“One can be lonely in midst of a crowd”, no one understands that more than people who live in cities. The urban jungle chews you up and spits you out. Yet it has moments of humanity that can hearten even the darkest cynic. Won-Tolla, an indie publishing house, steps into a world that is not only real, but at times surreal. Right amidst what a lot of enthusiasts choose to refer to as the “comic boom in India”, independent publishing in India, has perhaps never seen better times. Characterised by aesthetic appeal, mature storytelling and thought that wanders away from ideas both mythological and superhero oriented, the stories that Won-Tolla has to share can be defined as “unusual” in one simple word.
Guided by the belief that comics are to be heard and seen, writer, Chaitanya Modak, like the lone-wolf, an intrinsic part of the identity of the publishing house, also believes that readers need to be shown this world of comics with nothing short of a snarl. “There are mythological stories for kids and superheroes for young adults. And nothing beyond. It is in this void that Won-Tolla howls,” he smiles. With a long way to go to establish themselves in the world of Indian sequential art, his latest releases at the Mumbai Film and Comic Convention 2013 reassured me, as a reader, that some promises made are fulfilled. From rituals that saw their rise in ancient times to important lessons that remained untaught in school, both “The Oracle of Tripe” and “The Manual of Love” cannot particularly be termed as social commentary, but the not-so-subtle stabs taken at eternal wisdom evoke smiles.
Set in ancient India, “The Oracle of Tripe”, co-created by Benita Fernando, explores ideas in the form of religious poems, coming out from the mouth of prostitutes. Delving into subjects like belief, rituals, and sacrifices, both human and animal, the plot of the graphic narrative focuses on an oracle, wise and red hot- quite literally. An idea that took off in the dreary pubs of Bangalore, The Oracle of Tripe gives readers a taste of the unique and a glimpse of different experiences. And though the creators choose to refer to this as a rather “serious cock and bull story”, the book showcases enough evidence to prove that this was in no way a half-hearted effort of generate laughs and gags.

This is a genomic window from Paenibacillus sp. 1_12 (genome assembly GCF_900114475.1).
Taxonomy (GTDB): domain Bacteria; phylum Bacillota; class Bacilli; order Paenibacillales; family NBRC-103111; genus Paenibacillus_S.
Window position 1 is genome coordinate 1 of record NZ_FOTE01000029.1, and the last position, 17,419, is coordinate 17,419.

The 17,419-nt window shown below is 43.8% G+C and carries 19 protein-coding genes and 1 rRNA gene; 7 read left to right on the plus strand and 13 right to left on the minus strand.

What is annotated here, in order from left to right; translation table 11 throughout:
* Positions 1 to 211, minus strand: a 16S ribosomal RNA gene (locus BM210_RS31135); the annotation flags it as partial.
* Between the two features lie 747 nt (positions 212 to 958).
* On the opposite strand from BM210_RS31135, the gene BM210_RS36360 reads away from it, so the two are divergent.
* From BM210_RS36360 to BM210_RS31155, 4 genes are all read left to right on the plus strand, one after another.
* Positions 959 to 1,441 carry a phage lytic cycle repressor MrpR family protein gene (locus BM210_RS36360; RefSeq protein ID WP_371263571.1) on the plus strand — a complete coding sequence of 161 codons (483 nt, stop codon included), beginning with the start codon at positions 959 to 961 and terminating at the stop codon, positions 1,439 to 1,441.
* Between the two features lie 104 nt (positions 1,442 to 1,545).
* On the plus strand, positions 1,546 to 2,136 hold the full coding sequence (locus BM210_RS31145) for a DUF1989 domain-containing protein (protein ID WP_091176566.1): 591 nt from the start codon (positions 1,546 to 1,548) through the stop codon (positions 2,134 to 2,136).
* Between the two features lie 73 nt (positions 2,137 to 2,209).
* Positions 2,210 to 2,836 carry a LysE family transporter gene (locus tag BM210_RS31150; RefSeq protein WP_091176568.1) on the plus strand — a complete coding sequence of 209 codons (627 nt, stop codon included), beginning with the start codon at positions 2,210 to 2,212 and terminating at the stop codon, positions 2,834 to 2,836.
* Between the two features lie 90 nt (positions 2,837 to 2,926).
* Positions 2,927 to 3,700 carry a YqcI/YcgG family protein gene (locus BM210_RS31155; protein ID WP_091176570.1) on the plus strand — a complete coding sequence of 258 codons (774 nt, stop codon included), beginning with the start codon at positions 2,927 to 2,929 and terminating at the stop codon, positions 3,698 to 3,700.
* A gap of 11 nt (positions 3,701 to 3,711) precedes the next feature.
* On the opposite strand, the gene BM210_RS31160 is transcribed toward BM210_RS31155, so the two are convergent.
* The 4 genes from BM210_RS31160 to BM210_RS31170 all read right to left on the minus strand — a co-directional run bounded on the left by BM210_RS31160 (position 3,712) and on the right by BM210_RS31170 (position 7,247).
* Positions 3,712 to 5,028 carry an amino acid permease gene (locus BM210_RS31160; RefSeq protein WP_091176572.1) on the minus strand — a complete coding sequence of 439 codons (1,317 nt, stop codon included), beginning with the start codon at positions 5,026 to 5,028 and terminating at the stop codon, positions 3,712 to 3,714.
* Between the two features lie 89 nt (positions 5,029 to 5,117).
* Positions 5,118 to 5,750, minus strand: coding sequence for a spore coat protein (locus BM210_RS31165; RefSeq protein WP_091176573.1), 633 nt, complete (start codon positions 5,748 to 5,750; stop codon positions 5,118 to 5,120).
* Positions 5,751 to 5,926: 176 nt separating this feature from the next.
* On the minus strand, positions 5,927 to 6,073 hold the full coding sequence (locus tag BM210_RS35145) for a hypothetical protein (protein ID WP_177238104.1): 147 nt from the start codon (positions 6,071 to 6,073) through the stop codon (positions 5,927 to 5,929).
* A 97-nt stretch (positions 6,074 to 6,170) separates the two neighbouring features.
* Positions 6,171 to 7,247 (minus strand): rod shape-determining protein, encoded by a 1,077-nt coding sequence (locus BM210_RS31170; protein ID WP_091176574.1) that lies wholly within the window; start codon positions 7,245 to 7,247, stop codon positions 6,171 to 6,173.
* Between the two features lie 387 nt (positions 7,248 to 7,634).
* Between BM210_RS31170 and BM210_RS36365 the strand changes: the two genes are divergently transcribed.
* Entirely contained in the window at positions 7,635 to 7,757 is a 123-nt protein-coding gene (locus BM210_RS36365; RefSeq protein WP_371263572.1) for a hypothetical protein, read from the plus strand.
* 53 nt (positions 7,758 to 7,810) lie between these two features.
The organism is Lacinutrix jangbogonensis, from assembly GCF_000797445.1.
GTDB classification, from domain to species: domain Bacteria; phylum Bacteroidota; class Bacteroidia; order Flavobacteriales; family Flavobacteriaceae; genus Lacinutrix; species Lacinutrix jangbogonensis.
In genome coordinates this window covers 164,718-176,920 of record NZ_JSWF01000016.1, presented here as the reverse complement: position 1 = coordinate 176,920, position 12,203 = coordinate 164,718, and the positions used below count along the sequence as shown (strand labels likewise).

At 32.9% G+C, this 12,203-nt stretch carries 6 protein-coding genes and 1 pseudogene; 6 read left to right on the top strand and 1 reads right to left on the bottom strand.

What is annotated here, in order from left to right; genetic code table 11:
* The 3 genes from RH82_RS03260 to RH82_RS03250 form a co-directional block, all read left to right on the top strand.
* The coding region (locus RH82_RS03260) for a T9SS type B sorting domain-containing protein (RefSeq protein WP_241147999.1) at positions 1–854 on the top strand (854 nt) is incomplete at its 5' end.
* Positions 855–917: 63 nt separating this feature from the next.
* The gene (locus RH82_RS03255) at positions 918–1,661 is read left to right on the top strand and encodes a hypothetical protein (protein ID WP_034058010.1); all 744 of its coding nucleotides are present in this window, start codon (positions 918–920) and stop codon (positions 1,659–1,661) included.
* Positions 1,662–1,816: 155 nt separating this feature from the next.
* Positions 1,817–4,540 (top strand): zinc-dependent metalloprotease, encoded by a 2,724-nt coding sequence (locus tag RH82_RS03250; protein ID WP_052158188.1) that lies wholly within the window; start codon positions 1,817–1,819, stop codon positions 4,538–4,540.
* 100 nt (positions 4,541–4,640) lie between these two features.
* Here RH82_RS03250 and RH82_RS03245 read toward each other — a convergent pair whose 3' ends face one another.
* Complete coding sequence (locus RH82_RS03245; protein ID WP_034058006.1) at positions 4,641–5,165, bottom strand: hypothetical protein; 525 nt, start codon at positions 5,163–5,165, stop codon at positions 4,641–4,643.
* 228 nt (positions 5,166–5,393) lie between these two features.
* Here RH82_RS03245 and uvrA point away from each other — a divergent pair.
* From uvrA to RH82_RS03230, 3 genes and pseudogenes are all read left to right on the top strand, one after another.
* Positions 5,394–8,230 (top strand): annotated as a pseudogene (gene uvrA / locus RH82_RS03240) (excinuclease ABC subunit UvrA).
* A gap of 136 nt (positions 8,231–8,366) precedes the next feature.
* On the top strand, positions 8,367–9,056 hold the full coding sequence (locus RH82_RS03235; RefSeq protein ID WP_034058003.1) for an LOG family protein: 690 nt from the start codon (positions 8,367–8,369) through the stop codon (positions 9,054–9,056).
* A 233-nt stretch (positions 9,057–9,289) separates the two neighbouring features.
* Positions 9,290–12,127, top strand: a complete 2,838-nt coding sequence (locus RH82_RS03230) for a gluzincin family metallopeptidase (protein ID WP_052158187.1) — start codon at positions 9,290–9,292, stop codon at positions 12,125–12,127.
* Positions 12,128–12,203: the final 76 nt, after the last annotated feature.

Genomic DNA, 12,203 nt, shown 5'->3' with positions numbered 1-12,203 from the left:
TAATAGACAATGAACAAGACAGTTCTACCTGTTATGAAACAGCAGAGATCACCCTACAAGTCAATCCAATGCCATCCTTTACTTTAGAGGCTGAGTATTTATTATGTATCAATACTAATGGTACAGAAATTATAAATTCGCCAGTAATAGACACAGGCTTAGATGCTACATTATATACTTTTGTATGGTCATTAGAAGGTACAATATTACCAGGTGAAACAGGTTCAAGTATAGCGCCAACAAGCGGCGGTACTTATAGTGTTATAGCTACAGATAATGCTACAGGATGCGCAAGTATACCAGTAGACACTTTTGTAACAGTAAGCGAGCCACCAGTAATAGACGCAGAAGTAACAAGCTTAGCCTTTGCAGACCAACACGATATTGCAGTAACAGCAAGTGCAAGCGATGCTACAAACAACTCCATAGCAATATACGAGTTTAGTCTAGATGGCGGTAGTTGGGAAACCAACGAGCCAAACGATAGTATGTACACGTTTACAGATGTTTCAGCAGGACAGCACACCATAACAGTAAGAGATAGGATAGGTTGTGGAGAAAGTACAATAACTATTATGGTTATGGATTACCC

“The Manual of Love”, set in an urban jungle we are all so familiar with, boasts of imparting lessons that should have been taught in school, but never were. With epic battles of the sexes, flings, one night stands and of course, love on the rocks. In a country where being tagged a criminal or falling prey to honour killings based on choices in love is nothing out of the ordinary, but these lessons urge us to spare a thought or two about this universal emotion. “The Manual of Love ponders on the three choices a man faces: stay a monk? Become a couple? Go with all who come your way? All three require enlightenment (almost) to pull off with any level of success. The first instalment of the manual introduces you to these choices,” Modak explains for the benefit of those who are yet to be initiated into reading this. By exploring questions that have forever been intrinsic to the thought of love, Modak believes that this in no way is a satire of any sort.
With more titles like Et Tu Brute; I’ve Got a Bike, You Can Ride it If You Like and The Parrot’s Tale exploring more emotions and experiences of the human psyche, this is one independent publishing house that leaves you with smiles and room for thought.